BMW 335i Touring (F31) | PH Fleet

Matt's BMW has many strengths – audio isn't one. Time for an upgrade…

By Matt Bird / Saturday, November 13, 2021 / Loading comments

We all know car audio is important – more important than ever, perhaps. You only need look at the effort put into systems like the Naim package found in Bentleys, Bowers & Wilkins in Volvos and Porsche’s Burmester audio to see that. There’s a Bang & Olufsen option in a Ford Fiesta. Where a stereo upgrade used to be a new head unit, the world is a lot more sophisticated nowadays. And lucrative. And, it should be said, better – there are some truly awesome in car entertainment systems out there.

The 335i does not have an awesome audio system. Even when new, the standard BMW audio would have been crap for the asking price. In familiar BMW tradition, the best bits (a Harmon Kardon upgrade, in this case) were left on the options list for customers to choose. And pay for. My car is pretty light on options, but I’ve always felt sticking with the standard stereo was daft, however frustrating it may have been to hand over more to BMW. Yes, it connects devices via Bluetooth and USB, the screen is good and the menus clear, but the sound quality leave a lot to be desired. The bass is weak, the treble lacks definition and even the volume isn’t that great. Forget turning up to 11 – the 3 Series feels like it’s giving a 6 at best.

Step forward Pete Huet, of Huets In-Car Specialists in Shoreham, otherwise known on PH as Droopsnootpete (guess what’s in his previously owned). Now the owner of an Alpina D3, he had some recommendations for improving the BMW’s shoddy audio. It’ll come as no surprise to other owners that Pete does quite a bit of work in upgrading 1, 2, 3, 4, 5 Series and the like – the standard set ups really are as bad as you think.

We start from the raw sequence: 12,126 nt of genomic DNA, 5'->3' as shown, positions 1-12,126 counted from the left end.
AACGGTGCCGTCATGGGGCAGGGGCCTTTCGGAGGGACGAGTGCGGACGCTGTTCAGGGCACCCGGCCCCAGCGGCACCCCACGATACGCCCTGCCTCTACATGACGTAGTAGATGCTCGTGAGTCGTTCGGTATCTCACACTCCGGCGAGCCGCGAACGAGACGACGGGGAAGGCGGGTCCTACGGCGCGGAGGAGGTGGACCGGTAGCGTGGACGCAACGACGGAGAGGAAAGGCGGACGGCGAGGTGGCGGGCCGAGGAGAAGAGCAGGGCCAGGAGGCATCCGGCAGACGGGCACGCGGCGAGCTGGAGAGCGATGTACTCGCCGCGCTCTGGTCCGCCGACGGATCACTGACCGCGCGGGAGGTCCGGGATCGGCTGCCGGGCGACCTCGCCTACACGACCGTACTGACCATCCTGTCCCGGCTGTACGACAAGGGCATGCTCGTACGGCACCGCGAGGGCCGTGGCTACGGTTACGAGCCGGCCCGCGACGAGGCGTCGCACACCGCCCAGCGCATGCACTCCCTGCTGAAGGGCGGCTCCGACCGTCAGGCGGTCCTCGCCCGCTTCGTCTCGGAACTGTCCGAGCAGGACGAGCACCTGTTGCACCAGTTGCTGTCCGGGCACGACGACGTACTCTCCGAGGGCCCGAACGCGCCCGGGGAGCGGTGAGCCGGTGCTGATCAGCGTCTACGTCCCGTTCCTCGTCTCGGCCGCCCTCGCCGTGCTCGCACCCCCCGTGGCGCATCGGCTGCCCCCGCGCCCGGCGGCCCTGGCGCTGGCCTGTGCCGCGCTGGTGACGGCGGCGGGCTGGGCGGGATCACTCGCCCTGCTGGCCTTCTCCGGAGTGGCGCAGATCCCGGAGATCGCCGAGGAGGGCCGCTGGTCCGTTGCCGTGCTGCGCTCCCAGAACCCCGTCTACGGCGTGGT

So, out went the factory speakers and subs. In their place went some BLAM (Bonneville Laboratory and More) kit, a French company founded by Guy Bonneville in 2013 after 23 years at Focal-JMlab and distributed in the UK by Incartec. In fact, BLAM has a dedicated BMW upgrade (told you everyone knew they were bad), comprising 20cm underseat woofers (replacing the standard 16cm ones), a four-channel amp in the boot and higher quality speakers in the front doors. The only visual change is the tweeters by the A-pillar that were blank before in my car, BLAM items but with BMW mounts to ensure a better fit.

Now is the point to defer to Pete’s greater knowledge, before I merely tell you the new stereo sounds well good. He also cited a lack of power and bass as well as “flat” treble; the new subs improve bass as they’re larger, which allows more excursion (which is how for the cone moves). The tweeters and speakers are there to improve staging and imaging, which to the layman is the balance left to right and perceived sound quality. According to Pete the new mids in the doors are “more ‘open’ sounding”, with tweeters adding the conspicuously absent treble.

The results, even to someone with very little knowledge, are extraordinary. I feel like one of the Pimp My Ride owners, giddy with an incredible sound system vastly better than existed before. The audio is transformed, the sound now richer, deeper, and clearer – as well as much louder when required. But it’s never harsh or overwhelming, either, for which a bit of extra sound deadening is surely to thank. I hadn’t realised just how loud I’d cranked Charli XCX up until I shouted at the 5 Series that had carved me up (damn BMW drivers) and couldn’t hear my voice…